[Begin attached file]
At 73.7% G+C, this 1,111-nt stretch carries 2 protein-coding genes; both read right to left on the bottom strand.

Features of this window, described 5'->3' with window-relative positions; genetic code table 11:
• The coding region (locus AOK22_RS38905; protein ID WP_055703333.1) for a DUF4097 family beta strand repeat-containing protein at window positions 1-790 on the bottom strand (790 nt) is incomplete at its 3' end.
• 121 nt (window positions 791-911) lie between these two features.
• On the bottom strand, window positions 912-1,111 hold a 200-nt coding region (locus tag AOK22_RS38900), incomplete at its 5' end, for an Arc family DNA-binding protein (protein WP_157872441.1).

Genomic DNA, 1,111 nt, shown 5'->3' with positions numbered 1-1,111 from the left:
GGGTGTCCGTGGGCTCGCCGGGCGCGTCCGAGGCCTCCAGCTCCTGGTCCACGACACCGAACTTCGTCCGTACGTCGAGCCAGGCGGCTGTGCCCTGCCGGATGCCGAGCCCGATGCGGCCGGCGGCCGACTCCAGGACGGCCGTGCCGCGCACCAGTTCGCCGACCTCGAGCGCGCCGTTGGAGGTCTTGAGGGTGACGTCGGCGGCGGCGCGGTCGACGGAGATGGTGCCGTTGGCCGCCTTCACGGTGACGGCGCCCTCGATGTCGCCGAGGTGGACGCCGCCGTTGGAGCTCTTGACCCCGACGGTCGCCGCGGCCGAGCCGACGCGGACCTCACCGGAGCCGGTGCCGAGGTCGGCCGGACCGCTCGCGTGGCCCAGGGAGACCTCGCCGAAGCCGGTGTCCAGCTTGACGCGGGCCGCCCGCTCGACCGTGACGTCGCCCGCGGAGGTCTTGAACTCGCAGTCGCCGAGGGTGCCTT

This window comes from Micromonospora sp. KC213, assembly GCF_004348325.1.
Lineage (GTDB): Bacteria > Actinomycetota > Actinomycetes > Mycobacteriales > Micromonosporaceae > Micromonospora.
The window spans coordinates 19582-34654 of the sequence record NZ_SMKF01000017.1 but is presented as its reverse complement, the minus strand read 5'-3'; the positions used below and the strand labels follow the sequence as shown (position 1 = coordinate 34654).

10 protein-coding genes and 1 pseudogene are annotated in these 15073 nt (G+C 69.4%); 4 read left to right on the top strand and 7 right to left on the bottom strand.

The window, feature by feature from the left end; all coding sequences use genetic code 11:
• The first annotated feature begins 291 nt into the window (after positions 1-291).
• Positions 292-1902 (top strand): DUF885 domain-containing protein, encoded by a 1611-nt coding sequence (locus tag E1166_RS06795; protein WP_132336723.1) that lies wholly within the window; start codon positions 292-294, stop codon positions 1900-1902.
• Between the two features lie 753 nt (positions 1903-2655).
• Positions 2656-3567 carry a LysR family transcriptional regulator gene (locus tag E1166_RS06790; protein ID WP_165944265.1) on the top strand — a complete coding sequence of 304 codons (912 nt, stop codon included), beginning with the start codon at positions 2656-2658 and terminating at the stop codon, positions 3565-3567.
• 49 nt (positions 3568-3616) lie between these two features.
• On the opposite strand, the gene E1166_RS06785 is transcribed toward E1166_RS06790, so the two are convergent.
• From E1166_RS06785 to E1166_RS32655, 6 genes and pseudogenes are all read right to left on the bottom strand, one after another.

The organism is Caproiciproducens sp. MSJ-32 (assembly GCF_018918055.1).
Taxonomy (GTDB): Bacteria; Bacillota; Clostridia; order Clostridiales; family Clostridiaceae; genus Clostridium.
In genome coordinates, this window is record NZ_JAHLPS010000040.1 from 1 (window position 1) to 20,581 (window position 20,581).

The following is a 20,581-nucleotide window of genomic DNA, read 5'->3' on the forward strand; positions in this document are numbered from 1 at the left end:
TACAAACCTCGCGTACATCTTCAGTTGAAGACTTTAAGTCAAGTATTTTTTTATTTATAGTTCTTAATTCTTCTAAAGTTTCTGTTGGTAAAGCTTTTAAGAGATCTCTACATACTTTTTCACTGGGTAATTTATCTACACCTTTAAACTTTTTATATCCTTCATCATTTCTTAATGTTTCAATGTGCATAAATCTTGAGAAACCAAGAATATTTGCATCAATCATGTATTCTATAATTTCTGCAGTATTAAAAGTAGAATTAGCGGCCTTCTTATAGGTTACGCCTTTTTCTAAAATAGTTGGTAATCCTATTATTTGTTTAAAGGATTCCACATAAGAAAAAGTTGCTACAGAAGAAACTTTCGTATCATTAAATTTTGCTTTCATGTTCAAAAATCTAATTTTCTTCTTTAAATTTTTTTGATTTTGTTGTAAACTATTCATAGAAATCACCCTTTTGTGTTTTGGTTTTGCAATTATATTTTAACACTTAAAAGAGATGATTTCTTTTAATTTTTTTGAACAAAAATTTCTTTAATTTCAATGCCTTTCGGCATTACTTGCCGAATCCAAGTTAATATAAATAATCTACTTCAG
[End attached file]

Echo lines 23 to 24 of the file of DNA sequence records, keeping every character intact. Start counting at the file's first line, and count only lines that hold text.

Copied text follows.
The following is a 20,581-nucleotide window of genomic DNA, read 5'->3' on the forward strand; positions in this document are numbered from 1 at the left end:
TACAAACCTCGCGTACATCTTCAGTTGAAGACTTTAAGTCAAGTATTTTTTTATTTATAGTTCTTAATTCTTCTAAAGTTTCTGTTGGTAAAGCTTTTAAGAGATCTCTACATACTTTTTCACTGGGTAATTTATCTACACCTTTAAACTTTTTATATCCTTCATCATTTCTTAATGTTTCAATGTGCATAAATCTTGAGAAACCAAGAATATTTGCATCAATCATGTATTCTATAATTTCTGCAGTATTAAAAGTAGAATTAGCGGCCTTCTTATAGGTTACGCCTTTTTCTAAAATAGTTGGTAATCCTATTATTTGTTTAAAGGATTCCACATAAGAAAAAGTTGCTACAGAAGAAACTTTCGTATCATTAAATTTTGCTTTCATGTTCAAAAATCTAATTTTCTTCTTTAAATTTTTTTGATTTTGTTGTAAACTATTCATAGAAATCACCCTTTTGTGTTTTGGTTTTGCAATTATATTTTAACACTTAAAAGAGATGATTTCTTTTAATTTTTTTGAACAAAAATTTCTTTAATTTCAATGCCTTTCGGCATTACTTGCCGAATCCAAGTTAATATAAATAATCTACTTCAG